Green: Let’s see. Um, ‘Increase the pay of all public school teachers!’ This piece is actually a pretty serious piece. I always really like to take something that’s seemingly silly and use that as a foil to bring up something more serious. The ‘Rainbow Man’ story is the perfect example of that. It’s a ‘dumb story’ out in the world. A guy gets famous for being on TV with a rainbow wig. But it becomes a parable about fame, about people’s obsession with the media. This new project about Guinness Book of World Record-holders, it’s silly, we all know it, the goofy records. But if you look closely at the Guinness Book of World Records, they are like like myths, ancient Greek or Native American stories, that help us understand the world and how it really works, if you read it a certain way, which has really resonated for me. This latest piece, it’s about fate and time and the inexplicable things that happen to us and the weird things we’re compelled to do. I find it endlessly interesting to look through The Guinness Book of World Records. I’m not interested in the parts of it that are the performative stuff. I’m much more interested in those who are in it who don’t want to be in it.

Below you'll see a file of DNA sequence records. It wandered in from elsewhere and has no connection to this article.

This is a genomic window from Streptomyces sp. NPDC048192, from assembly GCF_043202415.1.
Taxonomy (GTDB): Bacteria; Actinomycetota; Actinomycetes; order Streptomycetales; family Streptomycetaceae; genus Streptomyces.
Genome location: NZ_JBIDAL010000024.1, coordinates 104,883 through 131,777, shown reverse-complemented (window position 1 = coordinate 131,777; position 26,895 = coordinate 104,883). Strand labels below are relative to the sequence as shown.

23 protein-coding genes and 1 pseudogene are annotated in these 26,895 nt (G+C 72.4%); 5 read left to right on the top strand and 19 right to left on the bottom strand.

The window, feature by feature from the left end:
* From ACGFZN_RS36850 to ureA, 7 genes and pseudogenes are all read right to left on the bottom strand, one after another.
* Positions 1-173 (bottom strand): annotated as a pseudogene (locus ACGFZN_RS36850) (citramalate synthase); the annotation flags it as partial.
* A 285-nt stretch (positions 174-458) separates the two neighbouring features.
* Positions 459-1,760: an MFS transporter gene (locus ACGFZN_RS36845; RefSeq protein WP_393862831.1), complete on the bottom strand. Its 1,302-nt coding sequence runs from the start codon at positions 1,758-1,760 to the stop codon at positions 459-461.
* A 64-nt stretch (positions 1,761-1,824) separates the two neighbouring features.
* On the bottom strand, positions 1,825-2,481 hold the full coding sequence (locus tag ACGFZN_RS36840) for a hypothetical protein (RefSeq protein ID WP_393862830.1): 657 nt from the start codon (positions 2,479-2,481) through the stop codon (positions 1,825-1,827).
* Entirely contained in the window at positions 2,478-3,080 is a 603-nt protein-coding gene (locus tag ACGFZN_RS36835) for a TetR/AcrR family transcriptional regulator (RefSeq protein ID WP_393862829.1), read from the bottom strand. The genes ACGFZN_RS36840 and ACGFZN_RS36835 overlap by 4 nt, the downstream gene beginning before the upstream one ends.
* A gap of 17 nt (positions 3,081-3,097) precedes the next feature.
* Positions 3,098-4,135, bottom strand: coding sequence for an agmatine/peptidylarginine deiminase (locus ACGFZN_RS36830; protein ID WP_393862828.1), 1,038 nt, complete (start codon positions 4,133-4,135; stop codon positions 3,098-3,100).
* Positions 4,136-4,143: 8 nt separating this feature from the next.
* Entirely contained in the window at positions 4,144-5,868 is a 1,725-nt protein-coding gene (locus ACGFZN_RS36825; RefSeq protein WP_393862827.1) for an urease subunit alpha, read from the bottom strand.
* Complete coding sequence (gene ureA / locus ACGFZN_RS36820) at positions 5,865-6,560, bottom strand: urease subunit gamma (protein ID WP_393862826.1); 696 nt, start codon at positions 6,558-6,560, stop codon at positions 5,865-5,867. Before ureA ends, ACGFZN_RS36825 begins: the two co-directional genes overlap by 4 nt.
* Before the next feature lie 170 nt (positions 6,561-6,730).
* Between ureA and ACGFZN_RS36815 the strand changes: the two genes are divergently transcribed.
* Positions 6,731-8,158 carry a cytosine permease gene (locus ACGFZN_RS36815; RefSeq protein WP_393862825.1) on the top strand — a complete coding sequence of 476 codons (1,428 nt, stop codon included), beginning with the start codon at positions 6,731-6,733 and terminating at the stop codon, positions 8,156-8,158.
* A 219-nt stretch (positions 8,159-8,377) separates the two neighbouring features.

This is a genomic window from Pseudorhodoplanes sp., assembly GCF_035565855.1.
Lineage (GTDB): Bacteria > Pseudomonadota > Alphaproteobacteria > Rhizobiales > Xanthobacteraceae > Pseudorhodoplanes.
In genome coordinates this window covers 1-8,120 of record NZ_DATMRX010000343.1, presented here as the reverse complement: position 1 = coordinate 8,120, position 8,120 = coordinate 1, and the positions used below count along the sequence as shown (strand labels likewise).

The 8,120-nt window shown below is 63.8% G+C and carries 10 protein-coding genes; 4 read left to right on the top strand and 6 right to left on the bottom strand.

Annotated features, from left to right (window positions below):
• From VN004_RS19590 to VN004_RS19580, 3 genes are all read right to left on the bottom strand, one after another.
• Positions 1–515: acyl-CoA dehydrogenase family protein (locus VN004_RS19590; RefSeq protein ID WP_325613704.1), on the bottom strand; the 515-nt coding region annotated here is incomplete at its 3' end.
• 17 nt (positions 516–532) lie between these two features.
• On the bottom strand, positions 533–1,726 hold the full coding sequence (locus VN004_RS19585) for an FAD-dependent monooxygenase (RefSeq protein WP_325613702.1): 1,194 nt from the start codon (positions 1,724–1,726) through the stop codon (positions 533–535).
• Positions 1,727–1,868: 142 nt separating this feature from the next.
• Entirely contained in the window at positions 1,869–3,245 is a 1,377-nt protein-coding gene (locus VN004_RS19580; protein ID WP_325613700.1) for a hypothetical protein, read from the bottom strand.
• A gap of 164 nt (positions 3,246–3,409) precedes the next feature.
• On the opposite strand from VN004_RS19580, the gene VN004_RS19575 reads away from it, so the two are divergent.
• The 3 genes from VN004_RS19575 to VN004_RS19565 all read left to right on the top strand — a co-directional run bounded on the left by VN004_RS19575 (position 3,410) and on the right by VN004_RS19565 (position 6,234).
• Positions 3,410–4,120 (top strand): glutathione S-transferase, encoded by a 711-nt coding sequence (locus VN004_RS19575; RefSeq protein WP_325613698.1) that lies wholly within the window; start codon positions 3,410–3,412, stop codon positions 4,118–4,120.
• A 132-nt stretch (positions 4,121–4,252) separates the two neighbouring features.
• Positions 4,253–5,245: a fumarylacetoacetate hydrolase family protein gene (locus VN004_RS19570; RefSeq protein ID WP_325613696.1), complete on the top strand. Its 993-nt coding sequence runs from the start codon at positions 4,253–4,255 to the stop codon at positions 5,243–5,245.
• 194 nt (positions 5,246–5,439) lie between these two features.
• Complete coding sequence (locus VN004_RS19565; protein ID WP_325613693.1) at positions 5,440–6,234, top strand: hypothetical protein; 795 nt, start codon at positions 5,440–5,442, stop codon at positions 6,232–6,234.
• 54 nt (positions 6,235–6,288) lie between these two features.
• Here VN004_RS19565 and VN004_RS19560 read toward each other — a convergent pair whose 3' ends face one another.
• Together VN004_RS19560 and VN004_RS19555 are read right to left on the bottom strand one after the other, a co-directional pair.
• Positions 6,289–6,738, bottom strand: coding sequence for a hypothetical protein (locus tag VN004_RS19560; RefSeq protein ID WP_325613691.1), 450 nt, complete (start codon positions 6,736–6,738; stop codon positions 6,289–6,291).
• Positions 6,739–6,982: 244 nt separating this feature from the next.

But to answer your question, what do I believe in? I do believe in the power of art, and that sounds maybe corny, but I believe art is an almost magical force; it can make human connection happen. This is the way I’ve experienced books or movies … I think that Roger Ebert has that quote that I think cinema is an empathy machine. I believe that 100 percent. Cinema is the most powerful medium for creating connection between people. You’re in a dark room with strangers and you subsume yourself in this collective experience. You’re totally open. That’s part of why I’m doing the live stuff, because it seems like it takes the tools of this empathy machine and maximizes them. The biggest images and the music that will totally wash over you. I’m trying to take the cinematic experience and heighten it, to make it as moving as it can be.
Gerhard: Both N-Judah and lot 63, grave c seem to encapsulate so much of your aesthetic: mournful and light-hearted all at the same time. Do you plan on returning to these kinds of art-film shorts? Any plans to incorporate this material into something larger?
Green: I just made this short stand-alone piece about fog in San Francisco; I still love doing those kinds of movies. Doing these live things is not my own direction these days. It’s sometimes daunting to think of taking on a five-year project. But I still love making short films, and I’ll certainly make bigger documentaries again, I love the form.